Declan Ganley’s defamation action should be heard in US, says CNN

Businessman is suing broadcaster over report suggesting Trump administration pressured US officials to award his company a multibillion-dollar contract

International news broadcaster CNN claims a High Court defamation action against it by Galway-based businessman Declan Ganley has nothing to do with Ireland and should be heard in the US.

Atlanta-registered CNN is being sued over a report suggesting the Trump administration pressured US officials to award Mr Ganley’s telecoms company, Rivada, a multibillion dollar contract to build a 5G telecommunications network for the US Department of Defense without a competitive tender.

Two associated companies, Cable News International (CNI) Ltd and Turner Broadcasting System Europe Ltd, both London-registered, are also being sued.

Mr Ganley and Rivada Networks Ltd claim they were “maliciously” defamed in the broadcast and publication on the internet on October 20th, 2020.


They say they made a competitive and open request for information relating to the 5G project but say the CNN publication wrongly meant they had initiated a corrupt process to obtain the contract.

The defendants deny the claims.

On Tuesday, the defendants asked Mr Garrett Simons to strike out the proceedings against CNI and Turner on the basis that there is no evidence to suggest these two companies were involved in this matter.

There is a cause of action against CNN but it suffers from the difficulty that the issues involved are irrelevant in this jurisdiction, the defendants’ counsel Eoin McCullough SC said.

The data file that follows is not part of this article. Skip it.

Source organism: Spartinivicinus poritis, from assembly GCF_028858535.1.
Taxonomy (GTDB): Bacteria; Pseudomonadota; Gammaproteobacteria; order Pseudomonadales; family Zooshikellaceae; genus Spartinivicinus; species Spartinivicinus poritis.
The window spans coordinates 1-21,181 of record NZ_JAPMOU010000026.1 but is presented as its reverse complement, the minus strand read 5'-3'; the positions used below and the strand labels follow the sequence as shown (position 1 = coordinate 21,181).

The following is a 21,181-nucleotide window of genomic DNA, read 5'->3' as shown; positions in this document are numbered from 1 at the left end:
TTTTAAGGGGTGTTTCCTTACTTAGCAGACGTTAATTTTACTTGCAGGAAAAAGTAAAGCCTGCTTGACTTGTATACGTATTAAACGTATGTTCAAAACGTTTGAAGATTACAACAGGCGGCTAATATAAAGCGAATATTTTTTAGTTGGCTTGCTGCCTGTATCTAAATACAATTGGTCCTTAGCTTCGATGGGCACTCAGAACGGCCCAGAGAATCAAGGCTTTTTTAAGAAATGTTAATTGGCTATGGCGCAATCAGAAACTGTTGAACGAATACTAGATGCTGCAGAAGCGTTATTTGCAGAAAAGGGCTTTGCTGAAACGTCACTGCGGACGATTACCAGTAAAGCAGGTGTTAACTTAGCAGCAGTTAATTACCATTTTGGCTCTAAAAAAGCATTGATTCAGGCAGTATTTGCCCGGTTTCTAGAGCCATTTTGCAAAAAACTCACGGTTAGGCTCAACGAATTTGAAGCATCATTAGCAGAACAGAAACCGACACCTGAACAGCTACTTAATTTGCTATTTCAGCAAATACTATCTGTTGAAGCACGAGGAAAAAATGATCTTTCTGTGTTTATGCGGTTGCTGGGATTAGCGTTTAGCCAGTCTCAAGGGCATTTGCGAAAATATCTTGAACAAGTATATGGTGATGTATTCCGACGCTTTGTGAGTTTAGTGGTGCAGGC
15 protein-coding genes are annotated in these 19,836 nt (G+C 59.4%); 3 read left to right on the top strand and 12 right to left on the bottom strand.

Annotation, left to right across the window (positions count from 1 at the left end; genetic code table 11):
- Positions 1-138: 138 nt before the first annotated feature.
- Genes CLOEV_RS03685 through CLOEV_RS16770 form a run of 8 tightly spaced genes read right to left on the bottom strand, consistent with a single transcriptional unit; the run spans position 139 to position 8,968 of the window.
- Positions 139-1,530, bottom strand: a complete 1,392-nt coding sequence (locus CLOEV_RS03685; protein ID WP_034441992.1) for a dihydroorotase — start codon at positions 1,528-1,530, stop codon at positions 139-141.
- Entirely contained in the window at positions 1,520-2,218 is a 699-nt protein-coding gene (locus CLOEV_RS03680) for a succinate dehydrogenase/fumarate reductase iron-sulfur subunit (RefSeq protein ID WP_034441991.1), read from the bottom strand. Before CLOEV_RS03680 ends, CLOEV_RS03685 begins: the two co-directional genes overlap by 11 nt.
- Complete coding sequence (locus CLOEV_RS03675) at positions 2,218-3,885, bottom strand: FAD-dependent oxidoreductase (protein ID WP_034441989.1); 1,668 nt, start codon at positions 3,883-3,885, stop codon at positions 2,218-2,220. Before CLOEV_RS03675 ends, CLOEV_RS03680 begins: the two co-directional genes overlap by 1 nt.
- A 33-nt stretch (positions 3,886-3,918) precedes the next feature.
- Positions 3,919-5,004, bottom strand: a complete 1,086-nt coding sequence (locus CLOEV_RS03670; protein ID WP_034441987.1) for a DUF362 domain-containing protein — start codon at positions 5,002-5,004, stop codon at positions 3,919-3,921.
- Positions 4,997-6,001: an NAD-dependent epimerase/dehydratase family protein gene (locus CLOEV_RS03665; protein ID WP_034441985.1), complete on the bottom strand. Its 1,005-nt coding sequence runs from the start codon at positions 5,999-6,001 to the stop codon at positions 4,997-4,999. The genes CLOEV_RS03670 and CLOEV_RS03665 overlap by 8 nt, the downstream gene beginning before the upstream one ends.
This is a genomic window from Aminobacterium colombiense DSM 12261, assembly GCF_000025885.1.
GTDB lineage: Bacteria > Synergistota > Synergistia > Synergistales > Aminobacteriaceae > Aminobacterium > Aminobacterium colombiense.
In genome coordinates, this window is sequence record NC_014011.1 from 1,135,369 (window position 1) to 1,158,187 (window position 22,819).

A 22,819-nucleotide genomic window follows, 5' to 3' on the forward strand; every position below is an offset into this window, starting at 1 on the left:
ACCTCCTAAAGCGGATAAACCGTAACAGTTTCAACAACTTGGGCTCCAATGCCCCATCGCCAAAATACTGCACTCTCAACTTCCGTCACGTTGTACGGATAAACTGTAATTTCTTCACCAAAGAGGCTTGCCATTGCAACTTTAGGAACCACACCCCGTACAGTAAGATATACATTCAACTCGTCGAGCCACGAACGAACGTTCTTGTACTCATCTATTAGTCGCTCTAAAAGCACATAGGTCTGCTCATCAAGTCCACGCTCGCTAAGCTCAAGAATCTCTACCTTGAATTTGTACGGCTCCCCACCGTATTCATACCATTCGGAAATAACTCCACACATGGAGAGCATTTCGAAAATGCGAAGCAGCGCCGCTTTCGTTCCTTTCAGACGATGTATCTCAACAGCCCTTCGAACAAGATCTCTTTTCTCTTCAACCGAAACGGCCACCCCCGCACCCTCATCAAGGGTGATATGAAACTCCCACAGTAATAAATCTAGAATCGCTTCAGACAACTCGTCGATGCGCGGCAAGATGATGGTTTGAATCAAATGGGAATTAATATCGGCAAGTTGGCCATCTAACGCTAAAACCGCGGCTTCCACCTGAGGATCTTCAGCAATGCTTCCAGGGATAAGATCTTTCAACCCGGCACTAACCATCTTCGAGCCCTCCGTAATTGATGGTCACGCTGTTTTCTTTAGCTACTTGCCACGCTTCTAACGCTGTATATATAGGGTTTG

“We say it has almost nothing to do with Ireland,” counsel said. It was about Rivada companies, which are American, and all the events in the alleged defamatory publication happened in the US, he said.

CNN, the only party that should be a defendant, accepts there was publication in Ireland but in its defence it pleads truth, qualified privilege and reasonable publication on a matter of public interest, he said.

The subject matter pertains entirely to the United States, and if a trial were to take place, virtually every witness for the defendants would be in the US, he said.

Mr Ganley is a citizen of and lives in Ireland but it is to be assumed that he has a close connection with his American Rivada firm, of which he is chief executive officer and therefore enjoys a considerable reputation in the US, counsel said.

The court also heard that some 200 people in Ireland viewed the alleged defamatory material which was just around 1 per cent of the audience who saw it.

Mark Harty SC, for Mr Ganley and Rivada, said the Turner defendant was very much part of the alleged defamation because it was the distributor and licensed to distribute the material in this jurisdiction. Distribution was very much part of publication, counsel said.

He accepted the case against CNI was weaker but the court should not strike out the action against either of these two defendants given that they had not even lodged a defence.

Mr Harty rejected a suggestion that Mr Ganley was involved in “forum shopping” by choosing Ireland rather than America to bring his action.

This was not about a subject that was broadcast in the US for a US audience but was about the fact that CNN, which has a presence in this jurisdiction, is a multinational corporation that publishes information on its website and broadcast channel which is distributed throughout the world, counsel said.

The case continues.

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